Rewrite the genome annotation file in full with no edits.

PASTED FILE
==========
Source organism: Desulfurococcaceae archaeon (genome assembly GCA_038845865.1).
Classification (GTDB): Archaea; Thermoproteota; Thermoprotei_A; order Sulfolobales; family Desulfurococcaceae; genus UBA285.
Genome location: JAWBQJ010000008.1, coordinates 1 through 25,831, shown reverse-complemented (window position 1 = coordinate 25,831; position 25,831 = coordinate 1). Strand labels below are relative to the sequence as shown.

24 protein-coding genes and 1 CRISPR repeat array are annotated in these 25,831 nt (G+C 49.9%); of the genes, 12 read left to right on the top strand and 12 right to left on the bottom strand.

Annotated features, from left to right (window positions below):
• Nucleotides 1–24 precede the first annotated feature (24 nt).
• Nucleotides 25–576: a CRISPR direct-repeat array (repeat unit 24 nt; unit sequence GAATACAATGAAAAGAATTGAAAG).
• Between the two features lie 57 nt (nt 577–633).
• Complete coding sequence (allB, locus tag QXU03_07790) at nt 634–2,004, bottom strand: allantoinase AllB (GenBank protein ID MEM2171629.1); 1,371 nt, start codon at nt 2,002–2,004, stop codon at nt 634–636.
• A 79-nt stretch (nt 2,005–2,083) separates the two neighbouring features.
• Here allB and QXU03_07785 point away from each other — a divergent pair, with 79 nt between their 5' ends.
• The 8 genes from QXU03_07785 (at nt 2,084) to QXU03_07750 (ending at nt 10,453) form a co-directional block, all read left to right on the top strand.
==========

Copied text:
Source organism: Desulfurococcaceae archaeon (genome assembly GCA_038845865.1).
Classification (GTDB): Archaea; Thermoproteota; Thermoprotei_A; order Sulfolobales; family Desulfurococcaceae; genus UBA285.
Genome location: JAWBQJ010000008.1, coordinates 1 through 25,831, shown reverse-complemented (window position 1 = coordinate 25,831; position 25,831 = coordinate 1). Strand labels below are relative to the sequence as shown.

24 protein-coding genes and 1 CRISPR repeat array are annotated in these 25,831 nt (G+C 49.9%); of the genes, 12 read left to right on the top strand and 12 right to left on the bottom strand.

Annotated features, from left to right (window positions below):
• Nucleotides 1–24 precede the first annotated feature (24 nt).
• Nucleotides 25–576: a CRISPR direct-repeat array (repeat unit 24 nt; unit sequence GAATACAATGAAAAGAATTGAAAG).
• Between the two features lie 57 nt (nt 577–633).
• Complete coding sequence (allB, locus tag QXU03_07790) at nt 634–2,004, bottom strand: allantoinase AllB (GenBank protein ID MEM2171629.1); 1,371 nt, start codon at nt 2,002–2,004, stop codon at nt 634–636.
• A 79-nt stretch (nt 2,005–2,083) separates the two neighbouring features.
• Here allB and QXU03_07785 point away from each other — a divergent pair, with 79 nt between their 5' ends.
• The 8 genes from QXU03_07785 (at nt 2,084) to QXU03_07750 (ending at nt 10,453) form a co-directional block, all read left to right on the top strand.